23. SUMMARY OF BOWEL FUNCTION IN THE 2 GROUPS Non-Radiation Chemoradiotherapy (59 Patients) (41 Patients) p Value No. of bowel movements/day Medican (range) 2 (1-7) 7 (1-20) <0.001 4 83% 22% – Clustering 3% 42% – 5 14% 37% – Awoken at night for movement 14% 46% <0.001 Incontinence – – <0.001 None 93% 44% – Occasional 7% 39% – Frequent 0% 17% – Wear a pad 10% 41% <0.001 Perianal skin irritation 12% 41% <0.001 Regularly use Lomotil ± Imodium 5% 58% <0.001 Unable to differentiate stool from gas 15% 39% 0.009 Liquid consistency (sometimes or always) 5% 29% 0.001 Unable to defer defecation >15 min 19% 78% <0.001 Need to defecate again within 30 min 37% 88% <0.001 Bowel function different to preoperative 61% 93% 0.001 JH012804

  24. R.J. Nicholls Br J Surg,1996 Apart from the occasional tumor, which is suitable for local excision, most low rectal cancers are best treated by anterior resection with complete removal of the rectum; the construction of the coloanal reservoir should allow routine sphincter saving. This surgery may be carried out independently of adjuvant radiotherapy by which, if given, should be administered before operation

  25. Pre-op vs Post-opChemoradiation • Sauer R. et al. NEJM 2004 • Randomized 421 patients pre-op and 402 patients post-op • 5 year survival 76% vs 74% (p=0.8) • Toxicity: 27 % vs 40% ( p=0.001) • Local control • Increased sphincter saving rate

  26. DOWNSTAGING • Reduce volume of primary tumor • Decrease rectal wall invasion • Sterilize metastatic lymph nodes

  27. JH012804

  28. RECTAL CANCER • Addition of chemotherapyto preoperative radiation therapy increases down-staging and resectability rates for fixed and tethered lesions Locally Advanced Unresectable

  29. PREOPERATIVE CHEMOTHERAPY • No delay in starting systemic therapy • Toxicity rates may be lower • Radiosensitizing effect of 5-FU • Downstaging may allow sphincter-saving procedure Theoretical Benefits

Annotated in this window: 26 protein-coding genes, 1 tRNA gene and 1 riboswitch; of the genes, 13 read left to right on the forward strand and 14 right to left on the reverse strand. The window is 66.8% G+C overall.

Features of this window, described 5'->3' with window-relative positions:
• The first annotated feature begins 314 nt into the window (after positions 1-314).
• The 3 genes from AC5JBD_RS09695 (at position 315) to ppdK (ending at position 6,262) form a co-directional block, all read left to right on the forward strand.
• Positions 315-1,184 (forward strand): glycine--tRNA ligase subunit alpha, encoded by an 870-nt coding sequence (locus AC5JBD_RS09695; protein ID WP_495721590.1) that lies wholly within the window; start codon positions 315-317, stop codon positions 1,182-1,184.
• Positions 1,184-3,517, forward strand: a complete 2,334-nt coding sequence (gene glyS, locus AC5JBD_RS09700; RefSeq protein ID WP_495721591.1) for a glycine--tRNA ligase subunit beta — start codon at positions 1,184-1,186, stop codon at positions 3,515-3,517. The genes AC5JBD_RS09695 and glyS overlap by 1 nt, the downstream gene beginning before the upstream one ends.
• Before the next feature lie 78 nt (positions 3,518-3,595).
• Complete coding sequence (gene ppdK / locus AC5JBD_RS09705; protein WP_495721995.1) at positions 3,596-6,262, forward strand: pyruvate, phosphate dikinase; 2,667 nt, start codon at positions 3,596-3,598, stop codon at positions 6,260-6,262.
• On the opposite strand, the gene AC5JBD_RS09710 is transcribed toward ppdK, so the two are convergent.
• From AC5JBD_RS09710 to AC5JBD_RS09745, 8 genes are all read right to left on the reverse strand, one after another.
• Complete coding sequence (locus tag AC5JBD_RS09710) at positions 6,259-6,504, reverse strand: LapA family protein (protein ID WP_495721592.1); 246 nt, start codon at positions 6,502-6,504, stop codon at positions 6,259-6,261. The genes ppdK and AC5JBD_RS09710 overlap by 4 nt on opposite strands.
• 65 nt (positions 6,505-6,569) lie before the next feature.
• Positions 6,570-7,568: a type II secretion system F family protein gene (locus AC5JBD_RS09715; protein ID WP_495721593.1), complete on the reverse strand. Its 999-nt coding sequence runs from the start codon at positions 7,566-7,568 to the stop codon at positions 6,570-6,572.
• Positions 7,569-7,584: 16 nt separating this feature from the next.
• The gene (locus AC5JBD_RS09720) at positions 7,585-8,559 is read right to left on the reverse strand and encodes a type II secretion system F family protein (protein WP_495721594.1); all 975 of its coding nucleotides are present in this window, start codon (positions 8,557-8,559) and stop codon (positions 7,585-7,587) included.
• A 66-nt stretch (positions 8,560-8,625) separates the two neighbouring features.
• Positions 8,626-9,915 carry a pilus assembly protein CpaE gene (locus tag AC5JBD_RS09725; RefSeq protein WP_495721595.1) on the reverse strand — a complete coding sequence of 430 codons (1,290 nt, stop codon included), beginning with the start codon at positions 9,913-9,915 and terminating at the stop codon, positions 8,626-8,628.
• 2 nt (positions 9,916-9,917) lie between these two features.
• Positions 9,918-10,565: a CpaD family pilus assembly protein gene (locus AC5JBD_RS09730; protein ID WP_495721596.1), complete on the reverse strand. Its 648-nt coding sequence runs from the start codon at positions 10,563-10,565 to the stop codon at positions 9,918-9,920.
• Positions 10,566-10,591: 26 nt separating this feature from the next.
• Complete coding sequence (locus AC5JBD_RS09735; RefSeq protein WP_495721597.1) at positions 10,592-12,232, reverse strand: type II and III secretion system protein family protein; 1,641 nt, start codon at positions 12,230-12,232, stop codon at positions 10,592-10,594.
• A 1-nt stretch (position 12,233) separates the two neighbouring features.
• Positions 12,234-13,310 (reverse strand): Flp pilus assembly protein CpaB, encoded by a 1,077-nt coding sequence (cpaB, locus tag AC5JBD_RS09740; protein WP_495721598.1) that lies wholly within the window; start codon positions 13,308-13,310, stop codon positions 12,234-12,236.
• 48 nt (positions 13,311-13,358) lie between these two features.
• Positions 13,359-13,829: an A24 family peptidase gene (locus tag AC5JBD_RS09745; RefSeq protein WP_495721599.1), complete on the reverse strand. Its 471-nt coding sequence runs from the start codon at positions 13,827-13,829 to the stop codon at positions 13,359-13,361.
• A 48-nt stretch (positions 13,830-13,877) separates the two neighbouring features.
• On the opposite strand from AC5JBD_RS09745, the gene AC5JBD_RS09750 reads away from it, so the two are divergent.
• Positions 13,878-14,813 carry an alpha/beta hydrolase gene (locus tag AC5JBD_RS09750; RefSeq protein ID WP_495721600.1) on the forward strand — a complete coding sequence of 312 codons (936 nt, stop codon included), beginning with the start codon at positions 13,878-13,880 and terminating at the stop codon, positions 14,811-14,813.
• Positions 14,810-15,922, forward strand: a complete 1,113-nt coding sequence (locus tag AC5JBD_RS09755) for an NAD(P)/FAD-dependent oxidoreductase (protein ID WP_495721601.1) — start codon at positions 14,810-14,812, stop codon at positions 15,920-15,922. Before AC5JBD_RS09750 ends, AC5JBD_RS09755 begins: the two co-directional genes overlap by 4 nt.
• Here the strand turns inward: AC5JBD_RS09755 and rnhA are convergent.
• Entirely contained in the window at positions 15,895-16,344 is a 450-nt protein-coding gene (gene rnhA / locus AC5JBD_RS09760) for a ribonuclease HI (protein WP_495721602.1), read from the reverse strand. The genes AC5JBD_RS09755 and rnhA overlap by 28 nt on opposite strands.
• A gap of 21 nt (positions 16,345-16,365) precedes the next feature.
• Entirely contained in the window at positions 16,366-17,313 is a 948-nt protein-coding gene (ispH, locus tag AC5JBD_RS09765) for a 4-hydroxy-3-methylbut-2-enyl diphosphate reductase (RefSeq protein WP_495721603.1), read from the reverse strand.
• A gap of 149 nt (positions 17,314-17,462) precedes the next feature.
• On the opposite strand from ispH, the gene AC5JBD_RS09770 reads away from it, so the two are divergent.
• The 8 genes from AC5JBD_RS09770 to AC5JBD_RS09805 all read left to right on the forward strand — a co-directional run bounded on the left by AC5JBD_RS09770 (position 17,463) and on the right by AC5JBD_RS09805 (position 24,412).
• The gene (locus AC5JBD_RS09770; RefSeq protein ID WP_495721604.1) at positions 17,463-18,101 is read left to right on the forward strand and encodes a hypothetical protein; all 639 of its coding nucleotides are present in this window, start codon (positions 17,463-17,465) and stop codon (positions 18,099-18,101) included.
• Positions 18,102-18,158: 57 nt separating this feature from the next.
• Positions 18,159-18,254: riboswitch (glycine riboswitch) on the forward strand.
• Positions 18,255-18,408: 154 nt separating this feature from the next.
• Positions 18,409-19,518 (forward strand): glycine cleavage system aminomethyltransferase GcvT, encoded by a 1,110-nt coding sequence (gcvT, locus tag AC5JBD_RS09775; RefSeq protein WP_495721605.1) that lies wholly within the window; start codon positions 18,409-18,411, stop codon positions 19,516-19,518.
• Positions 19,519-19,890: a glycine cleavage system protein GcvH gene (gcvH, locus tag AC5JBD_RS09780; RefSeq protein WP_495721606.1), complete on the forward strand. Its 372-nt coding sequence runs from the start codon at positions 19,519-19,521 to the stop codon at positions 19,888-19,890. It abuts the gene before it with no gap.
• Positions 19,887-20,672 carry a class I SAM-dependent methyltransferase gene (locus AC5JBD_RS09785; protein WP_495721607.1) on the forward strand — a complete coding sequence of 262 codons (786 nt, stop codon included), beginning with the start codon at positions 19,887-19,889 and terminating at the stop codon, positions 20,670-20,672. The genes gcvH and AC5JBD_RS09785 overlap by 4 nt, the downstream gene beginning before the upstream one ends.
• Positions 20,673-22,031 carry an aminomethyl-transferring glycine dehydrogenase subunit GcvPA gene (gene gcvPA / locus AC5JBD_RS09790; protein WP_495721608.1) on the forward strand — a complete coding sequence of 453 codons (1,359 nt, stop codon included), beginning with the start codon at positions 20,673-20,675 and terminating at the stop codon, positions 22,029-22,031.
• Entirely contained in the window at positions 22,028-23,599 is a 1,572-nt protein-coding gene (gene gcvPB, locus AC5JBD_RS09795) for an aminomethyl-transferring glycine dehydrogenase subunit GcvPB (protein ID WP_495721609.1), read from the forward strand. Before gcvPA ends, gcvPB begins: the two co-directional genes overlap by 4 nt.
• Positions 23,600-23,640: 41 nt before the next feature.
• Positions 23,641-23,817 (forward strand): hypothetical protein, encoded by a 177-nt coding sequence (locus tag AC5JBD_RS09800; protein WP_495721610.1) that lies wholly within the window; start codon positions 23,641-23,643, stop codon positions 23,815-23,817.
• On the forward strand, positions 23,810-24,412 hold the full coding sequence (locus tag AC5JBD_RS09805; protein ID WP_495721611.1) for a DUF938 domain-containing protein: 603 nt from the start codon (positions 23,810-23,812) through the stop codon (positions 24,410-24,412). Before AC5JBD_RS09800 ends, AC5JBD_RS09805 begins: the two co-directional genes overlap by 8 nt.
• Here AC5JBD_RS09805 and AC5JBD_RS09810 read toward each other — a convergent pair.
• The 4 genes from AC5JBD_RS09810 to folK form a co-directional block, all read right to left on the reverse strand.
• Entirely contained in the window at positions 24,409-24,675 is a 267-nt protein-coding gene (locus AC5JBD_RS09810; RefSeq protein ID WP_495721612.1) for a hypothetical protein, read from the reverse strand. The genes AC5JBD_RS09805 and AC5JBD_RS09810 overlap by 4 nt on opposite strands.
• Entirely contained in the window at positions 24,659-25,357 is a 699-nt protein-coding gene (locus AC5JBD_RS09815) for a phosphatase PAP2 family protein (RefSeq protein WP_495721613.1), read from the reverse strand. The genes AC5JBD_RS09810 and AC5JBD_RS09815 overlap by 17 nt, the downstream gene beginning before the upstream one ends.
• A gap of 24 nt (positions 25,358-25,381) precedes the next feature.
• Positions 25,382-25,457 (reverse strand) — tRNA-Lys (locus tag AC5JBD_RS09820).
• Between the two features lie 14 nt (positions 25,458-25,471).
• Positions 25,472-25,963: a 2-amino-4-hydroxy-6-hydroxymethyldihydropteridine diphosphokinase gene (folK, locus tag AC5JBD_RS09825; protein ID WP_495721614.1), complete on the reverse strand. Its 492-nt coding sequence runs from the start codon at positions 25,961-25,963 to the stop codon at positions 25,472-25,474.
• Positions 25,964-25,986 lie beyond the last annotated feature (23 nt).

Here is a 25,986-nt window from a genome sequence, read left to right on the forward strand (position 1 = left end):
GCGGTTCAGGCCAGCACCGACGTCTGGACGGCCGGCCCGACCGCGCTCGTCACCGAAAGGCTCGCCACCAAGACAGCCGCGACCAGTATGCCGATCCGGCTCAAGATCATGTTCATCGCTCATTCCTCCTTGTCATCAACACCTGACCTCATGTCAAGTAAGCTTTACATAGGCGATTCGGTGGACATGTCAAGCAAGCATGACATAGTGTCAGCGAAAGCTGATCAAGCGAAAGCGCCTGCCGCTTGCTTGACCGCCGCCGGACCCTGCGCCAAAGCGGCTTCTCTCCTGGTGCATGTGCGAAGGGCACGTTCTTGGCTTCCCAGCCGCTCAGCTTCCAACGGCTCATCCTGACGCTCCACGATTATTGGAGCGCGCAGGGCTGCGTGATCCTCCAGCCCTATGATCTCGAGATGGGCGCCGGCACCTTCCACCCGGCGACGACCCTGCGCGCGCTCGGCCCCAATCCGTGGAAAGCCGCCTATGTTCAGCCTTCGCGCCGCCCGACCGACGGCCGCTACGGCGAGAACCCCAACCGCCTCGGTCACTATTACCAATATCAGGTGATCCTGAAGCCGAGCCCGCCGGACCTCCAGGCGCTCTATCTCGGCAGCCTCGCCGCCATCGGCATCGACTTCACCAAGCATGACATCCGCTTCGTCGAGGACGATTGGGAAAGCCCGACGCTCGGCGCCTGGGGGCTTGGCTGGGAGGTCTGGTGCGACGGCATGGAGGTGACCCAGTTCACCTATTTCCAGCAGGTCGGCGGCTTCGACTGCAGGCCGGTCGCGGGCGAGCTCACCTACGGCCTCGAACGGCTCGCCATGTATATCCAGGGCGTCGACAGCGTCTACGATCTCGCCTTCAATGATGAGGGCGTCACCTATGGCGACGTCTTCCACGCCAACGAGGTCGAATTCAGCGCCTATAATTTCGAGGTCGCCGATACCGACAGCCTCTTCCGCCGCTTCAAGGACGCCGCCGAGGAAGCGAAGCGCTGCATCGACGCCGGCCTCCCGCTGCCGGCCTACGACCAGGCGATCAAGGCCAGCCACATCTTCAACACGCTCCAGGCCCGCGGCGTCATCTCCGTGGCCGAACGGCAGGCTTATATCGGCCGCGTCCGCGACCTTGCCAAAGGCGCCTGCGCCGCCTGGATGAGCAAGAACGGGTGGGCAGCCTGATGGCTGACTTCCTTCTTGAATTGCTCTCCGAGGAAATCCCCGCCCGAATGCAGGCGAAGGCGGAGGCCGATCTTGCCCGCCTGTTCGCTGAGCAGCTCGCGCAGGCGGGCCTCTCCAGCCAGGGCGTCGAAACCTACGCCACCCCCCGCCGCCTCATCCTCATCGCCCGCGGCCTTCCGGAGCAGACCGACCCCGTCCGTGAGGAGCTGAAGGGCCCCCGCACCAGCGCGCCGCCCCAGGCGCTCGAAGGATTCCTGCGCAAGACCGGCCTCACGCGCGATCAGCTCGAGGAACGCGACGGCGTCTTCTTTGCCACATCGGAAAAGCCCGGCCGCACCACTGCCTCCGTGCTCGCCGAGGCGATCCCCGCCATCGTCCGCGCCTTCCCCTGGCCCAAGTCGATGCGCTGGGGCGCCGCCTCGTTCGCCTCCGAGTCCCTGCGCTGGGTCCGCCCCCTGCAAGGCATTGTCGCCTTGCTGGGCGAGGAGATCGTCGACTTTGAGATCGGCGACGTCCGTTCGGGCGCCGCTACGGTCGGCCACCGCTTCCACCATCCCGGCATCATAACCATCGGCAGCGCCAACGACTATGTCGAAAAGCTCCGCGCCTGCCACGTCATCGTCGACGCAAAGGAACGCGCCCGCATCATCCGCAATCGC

30. IORT

  31. First report of APR technique at Mayo

  32. Dr. Claude F. Dixon1939 First anterior resection JH012804

  33. Rectosigmoid 15 cm Upper third 11 cm Middle third 7 cm Lower third Anal canal JH012804

  34. Roticulator A B C D E Knight and Griffen, 1980 JH012804

  35. SURGERY: Apples and oranges: the low and mid versus the upper rectum • Martin Weiser & Leonard Saltz  

  36. JH012804

  37. COLONIC-POUCH ANAL ANASTOMOSIS Rolland Parc • 341 cases • 1984-97 • 28% of all rectal cancer • Improved function • 20% emptying difficulty

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  40. Splenic vein Inferiormesentericvein Duodenum Inferiormesentericartery JH012804

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  43. Hand assisted vs Laparoscopic assisted • Larson DW et al Tech Coloproctol 2010 • Same oncologic results at 3 years but length of stay, time to soft diet, incision length, pain score better with laparoscopic assisted

  44. ACOSOG Z6051

  45. Endo anal vs Stapled anastomosis • Better function with stapler but preferable to do endo- anal anastomosis : • Intersphincteric dissection • Very narrow pelvis • Enlarged prostate • Prior radiation for prostate cancer • Short margin !

  46. Colo-anal anastomosis anastomosis

  47. Indications for APR • Inadequate sphincter : low Hartmann? • Sphincter invasion • Inadequate margin • Patient wishes !

  48. MRI or Endorectal US • Better selection of high-risk lesions amenable to downstaging by preoperative chemo-radiation while reserving early-stage disease for surgery alone